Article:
Afghan minorities feel excluded from peace process

Kabul, Dec 14(UNI) Seventy-nine per cent of minorities in Afghanistan do not see themselves represented in the on going peace process, a latest survey by a human right’s organization has revealed.

The survey titled “the Vulnerable Minorities and the Peace Process” was compiled by the Moasesae Hoqooq-e-Bashar wa Mahwe Khoshonat (a “human rights and elimination of violence organization”), it involved the random participation of 595 individuals from various minority communities, it was carried out in the provinces of Bamiyan, Badakhshan, Balkh, Ghor, Kabul, Nangarhar, Nuristan, Nimroz and Jawzjan.

Surveyed individuals belonged to the following communities: AImaq, Qezeslbash, Pashaee, Turkmen, Baloch, Barahawi, Arab, Sadat, Nuristani, Wakhi, Kyrgyz, Gujar, Ismaili, Sikhs and Hindus.

Tolonews agency reported that in response to a question about whether or not minority groups in Afghanistan have a role in the peace process, 17.7 percent said yes, 79.1 percent said no, 2 percent had no comments and 1.2 percent had no response.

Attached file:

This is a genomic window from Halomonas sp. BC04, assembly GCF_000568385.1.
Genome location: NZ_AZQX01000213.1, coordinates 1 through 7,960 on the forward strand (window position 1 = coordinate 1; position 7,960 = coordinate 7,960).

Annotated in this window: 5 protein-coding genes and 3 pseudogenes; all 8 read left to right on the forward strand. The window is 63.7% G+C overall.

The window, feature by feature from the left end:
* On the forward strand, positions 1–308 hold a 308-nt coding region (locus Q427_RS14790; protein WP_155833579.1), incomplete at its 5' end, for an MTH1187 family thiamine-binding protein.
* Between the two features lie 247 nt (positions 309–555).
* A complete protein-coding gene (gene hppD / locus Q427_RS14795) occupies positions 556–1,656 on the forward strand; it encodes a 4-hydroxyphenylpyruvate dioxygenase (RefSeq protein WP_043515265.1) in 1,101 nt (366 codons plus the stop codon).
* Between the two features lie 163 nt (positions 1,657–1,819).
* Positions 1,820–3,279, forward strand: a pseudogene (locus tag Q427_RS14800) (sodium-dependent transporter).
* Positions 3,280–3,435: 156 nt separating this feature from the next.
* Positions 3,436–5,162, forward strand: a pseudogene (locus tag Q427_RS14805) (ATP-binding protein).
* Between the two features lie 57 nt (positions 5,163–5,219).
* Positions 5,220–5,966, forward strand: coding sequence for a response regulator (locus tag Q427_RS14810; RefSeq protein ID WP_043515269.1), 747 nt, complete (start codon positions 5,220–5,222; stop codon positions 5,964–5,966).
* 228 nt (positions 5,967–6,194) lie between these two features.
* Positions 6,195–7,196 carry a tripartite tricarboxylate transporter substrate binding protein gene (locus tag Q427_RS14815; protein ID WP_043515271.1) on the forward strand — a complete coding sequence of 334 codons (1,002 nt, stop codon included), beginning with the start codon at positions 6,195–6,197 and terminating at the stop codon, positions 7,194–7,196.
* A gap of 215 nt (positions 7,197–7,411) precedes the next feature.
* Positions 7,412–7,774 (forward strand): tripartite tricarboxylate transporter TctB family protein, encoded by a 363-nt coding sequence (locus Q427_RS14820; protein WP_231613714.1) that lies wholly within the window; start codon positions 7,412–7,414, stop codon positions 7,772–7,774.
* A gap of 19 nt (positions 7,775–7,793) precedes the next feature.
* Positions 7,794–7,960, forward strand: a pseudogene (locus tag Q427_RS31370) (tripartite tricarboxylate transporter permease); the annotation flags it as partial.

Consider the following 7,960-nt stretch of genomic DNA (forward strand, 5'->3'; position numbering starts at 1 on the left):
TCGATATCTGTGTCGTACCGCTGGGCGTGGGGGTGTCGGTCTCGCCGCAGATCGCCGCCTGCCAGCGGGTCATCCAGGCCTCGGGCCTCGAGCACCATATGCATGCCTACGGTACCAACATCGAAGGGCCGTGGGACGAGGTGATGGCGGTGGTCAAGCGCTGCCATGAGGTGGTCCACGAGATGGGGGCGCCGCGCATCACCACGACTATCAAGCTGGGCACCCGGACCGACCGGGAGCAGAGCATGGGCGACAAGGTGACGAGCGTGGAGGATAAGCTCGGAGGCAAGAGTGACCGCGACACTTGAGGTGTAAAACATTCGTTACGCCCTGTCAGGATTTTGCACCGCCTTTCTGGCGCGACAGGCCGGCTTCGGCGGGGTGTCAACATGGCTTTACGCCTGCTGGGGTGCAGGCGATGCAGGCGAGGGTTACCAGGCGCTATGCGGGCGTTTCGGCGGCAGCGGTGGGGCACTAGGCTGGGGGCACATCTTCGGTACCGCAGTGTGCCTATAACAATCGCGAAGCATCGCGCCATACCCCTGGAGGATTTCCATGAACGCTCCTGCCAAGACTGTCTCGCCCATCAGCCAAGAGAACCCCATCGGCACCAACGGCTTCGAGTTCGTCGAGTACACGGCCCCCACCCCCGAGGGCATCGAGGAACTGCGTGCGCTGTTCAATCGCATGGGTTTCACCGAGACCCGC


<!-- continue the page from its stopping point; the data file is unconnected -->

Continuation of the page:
“The government has the obligation to defend the rights of minorities and the people of Afghanistan, whether they are one, two or ten persons,” said Sima Samar, the State Minister for Human Rights Affairs.

Mohammad Hasan Aimaq, a tribal elder from the Aimaq ethnic group, said the government has not paid attention to the role of vulnerable ministries in Afghanistan.

Afghanistan’s Second Vice President Sarwar Danesh admitted that Afghanistan faces challenges in ensuring human rights.

“Minorities and women are two main issues for the Afghan government when it comes to peace, and are non-negotiable. We don’t want to return to the dark past,” Danesh said.

The European Union and human rights organizations have also urged that lasting peace in Afghanistan will not be possible without the participation of minorities and without ensuring their rights.


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